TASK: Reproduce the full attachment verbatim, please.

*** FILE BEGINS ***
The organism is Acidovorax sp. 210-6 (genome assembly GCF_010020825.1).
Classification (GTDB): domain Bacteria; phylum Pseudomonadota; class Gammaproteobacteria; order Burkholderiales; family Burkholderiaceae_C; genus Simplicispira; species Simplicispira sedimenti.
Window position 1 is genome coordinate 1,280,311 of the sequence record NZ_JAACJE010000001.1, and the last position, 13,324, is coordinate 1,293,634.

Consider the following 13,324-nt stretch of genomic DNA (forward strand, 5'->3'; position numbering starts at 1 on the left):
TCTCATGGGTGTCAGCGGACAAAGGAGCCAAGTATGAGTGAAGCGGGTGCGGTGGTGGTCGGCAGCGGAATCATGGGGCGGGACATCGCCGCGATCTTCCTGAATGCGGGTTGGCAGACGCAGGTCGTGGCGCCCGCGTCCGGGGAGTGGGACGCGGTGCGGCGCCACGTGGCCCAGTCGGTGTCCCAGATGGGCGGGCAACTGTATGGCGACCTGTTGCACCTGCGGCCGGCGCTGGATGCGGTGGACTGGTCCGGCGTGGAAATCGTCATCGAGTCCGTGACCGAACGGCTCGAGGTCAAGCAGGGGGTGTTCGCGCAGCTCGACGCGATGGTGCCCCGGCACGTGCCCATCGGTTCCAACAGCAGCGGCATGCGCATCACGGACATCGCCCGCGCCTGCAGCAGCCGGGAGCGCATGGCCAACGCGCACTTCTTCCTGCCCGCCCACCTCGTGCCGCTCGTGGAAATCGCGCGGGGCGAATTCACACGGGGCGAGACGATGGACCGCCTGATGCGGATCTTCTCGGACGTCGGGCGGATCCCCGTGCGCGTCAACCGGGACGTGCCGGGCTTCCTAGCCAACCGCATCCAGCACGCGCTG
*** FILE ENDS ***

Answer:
The organism is Acidovorax sp. 210-6 (genome assembly GCF_010020825.1).
Classification (GTDB): domain Bacteria; phylum Pseudomonadota; class Gammaproteobacteria; order Burkholderiales; family Burkholderiaceae_C; genus Simplicispira; species Simplicispira sedimenti.
Window position 1 is genome coordinate 1,280,311 of the sequence record NZ_JAACJE010000001.1, and the last position, 13,324, is coordinate 1,293,634.

Consider the following 13,324-nt stretch of genomic DNA (forward strand, 5'->3'; position numbering starts at 1 on the left):
TCTCATGGGTGTCAGCGGACAAAGGAGCCAAGTATGAGTGAAGCGGGTGCGGTGGTGGTCGGCAGCGGAATCATGGGGCGGGACATCGCCGCGATCTTCCTGAATGCGGGTTGGCAGACGCAGGTCGTGGCGCCCGCGTCCGGGGAGTGGGACGCGGTGCGGCGCCACGTGGCCCAGTCGGTGTCCCAGATGGGCGGGCAACTGTATGGCGACCTGTTGCACCTGCGGCCGGCGCTGGATGCGGTGGACTGGTCCGGCGTGGAAATCGTCATCGAGTCCGTGACCGAACGGCTCGAGGTCAAGCAGGGGGTGTTCGCGCAGCTCGACGCGATGGTGCCCCGGCACGTGCCCATCGGTTCCAACAGCAGCGGCATGCGCATCACGGACATCGCCCGCGCCTGCAGCAGCCGGGAGCGCATGGCCAACGCGCACTTCTTCCTGCCCGCCCACCTCGTGCCGCTCGTGGAAATCGCGCGGGGCGAATTCACACGGGGCGAGACGATGGACCGCCTGATGCGGATCTTCTCGGACGTCGGGCGGATCCCCGTGCGCGTCAACCGGGACGTGCCGGGCTTCCTAGCCAACCGCATCCAGCACGCGCTG